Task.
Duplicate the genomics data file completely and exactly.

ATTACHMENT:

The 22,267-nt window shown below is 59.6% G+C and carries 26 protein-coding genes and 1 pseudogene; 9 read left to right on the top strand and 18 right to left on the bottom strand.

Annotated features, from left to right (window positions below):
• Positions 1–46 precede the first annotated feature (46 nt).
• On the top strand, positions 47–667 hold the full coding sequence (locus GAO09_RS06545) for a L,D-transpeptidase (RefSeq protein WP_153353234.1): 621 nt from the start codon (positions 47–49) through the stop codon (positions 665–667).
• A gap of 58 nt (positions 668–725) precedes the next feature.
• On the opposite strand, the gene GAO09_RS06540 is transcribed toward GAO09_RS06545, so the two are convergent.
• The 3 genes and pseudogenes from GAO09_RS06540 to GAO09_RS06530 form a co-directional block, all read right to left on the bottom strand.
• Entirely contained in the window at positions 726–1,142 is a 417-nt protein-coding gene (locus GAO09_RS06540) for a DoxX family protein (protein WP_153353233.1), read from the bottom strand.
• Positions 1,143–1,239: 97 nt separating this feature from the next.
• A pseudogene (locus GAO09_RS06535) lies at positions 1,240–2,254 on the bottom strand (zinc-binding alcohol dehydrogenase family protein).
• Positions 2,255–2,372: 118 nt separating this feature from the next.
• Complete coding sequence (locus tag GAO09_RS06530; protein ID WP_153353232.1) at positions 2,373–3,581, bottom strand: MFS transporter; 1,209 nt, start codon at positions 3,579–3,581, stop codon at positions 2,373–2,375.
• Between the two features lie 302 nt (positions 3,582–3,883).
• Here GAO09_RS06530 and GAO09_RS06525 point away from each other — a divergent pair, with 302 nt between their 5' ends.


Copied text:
The 22,267-nt window shown below is 59.6% G+C and carries 26 protein-coding genes and 1 pseudogene; 9 read left to right on the top strand and 18 right to left on the bottom strand.

Annotated features, from left to right (window positions below):
• Positions 1–46 precede the first annotated feature (46 nt).
• On the top strand, positions 47–667 hold the full coding sequence (locus GAO09_RS06545) for a L,D-transpeptidase (RefSeq protein WP_153353234.1): 621 nt from the start codon (positions 47–49) through the stop codon (positions 665–667).
• A gap of 58 nt (positions 668–725) precedes the next feature.
• On the opposite strand, the gene GAO09_RS06540 is transcribed toward GAO09_RS06545, so the two are convergent.
• The 3 genes and pseudogenes from GAO09_RS06540 to GAO09_RS06530 form a co-directional block, all read right to left on the bottom strand.
• Entirely contained in the window at positions 726–1,142 is a 417-nt protein-coding gene (locus GAO09_RS06540) for a DoxX family protein (protein WP_153353233.1), read from the bottom strand.
• Positions 1,143–1,239: 97 nt separating this feature from the next.
• A pseudogene (locus GAO09_RS06535) lies at positions 1,240–2,254 on the bottom strand (zinc-binding alcohol dehydrogenase family protein).
• Positions 2,255–2,372: 118 nt separating this feature from the next.
• Complete coding sequence (locus tag GAO09_RS06530; protein ID WP_153353232.1) at positions 2,373–3,581, bottom strand: MFS transporter; 1,209 nt, start codon at positions 3,579–3,581, stop codon at positions 2,373–2,375.
• Between the two features lie 302 nt (positions 3,582–3,883).
• Here GAO09_RS06530 and GAO09_RS06525 point away from each other — a divergent pair, with 302 nt between their 5' ends.